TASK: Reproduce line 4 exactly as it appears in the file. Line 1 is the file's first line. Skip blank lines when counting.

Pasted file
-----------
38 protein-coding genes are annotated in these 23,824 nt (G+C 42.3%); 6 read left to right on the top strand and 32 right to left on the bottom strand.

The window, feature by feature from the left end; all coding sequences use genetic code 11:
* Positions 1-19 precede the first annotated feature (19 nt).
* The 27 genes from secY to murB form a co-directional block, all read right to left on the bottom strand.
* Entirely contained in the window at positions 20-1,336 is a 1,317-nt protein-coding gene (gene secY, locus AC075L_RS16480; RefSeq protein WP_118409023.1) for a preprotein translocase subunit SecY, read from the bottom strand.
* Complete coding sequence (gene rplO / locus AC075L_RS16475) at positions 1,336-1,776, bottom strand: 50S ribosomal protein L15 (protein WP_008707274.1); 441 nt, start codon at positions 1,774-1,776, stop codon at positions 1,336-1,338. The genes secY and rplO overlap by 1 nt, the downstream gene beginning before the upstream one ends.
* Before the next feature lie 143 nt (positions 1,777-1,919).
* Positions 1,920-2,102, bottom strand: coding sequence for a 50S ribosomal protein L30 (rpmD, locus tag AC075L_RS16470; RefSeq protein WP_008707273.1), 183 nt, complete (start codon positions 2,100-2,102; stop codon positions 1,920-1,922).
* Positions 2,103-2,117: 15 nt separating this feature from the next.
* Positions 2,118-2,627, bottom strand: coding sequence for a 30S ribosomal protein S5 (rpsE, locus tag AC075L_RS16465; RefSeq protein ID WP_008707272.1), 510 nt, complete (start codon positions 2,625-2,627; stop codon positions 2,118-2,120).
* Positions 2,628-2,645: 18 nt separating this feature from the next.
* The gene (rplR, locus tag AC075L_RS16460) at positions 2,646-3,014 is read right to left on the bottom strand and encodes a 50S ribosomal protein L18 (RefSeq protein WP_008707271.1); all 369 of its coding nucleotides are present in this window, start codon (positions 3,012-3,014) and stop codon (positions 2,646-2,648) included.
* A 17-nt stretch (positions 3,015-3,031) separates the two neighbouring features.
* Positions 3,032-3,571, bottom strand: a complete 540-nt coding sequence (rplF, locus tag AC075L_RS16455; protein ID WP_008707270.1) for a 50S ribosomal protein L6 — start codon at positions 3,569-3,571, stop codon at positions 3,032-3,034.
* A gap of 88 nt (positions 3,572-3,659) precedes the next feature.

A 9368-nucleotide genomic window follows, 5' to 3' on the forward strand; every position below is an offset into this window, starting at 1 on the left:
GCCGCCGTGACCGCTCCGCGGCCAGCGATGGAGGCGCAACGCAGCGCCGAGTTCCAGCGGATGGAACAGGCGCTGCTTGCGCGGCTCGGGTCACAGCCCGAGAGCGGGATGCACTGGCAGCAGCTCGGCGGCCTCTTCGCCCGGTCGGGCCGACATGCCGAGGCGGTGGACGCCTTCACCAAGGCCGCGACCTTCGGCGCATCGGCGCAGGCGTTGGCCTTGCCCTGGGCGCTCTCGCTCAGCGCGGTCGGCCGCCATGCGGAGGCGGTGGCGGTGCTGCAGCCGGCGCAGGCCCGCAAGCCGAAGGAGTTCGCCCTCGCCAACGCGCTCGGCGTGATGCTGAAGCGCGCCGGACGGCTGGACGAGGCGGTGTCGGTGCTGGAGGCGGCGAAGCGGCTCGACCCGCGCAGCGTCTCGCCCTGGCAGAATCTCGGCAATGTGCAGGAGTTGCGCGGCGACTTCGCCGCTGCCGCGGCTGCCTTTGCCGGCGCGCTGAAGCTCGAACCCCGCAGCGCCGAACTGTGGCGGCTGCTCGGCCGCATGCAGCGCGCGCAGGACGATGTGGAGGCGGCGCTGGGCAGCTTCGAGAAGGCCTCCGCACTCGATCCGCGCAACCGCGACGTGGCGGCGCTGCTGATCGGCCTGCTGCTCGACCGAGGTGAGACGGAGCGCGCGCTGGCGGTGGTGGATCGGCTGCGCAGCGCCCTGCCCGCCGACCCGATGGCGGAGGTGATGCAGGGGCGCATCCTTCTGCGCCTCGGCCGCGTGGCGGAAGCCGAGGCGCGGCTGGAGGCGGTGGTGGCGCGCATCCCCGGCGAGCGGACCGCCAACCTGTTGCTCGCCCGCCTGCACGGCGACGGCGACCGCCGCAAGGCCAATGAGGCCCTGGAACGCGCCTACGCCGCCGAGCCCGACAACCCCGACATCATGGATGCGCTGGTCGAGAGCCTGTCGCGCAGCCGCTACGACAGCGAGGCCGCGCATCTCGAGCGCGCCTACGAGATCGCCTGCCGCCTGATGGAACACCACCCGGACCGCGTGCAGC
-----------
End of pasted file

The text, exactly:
* The 27 genes from secY to murB form a co-directional block, all read right to left on the bottom strand.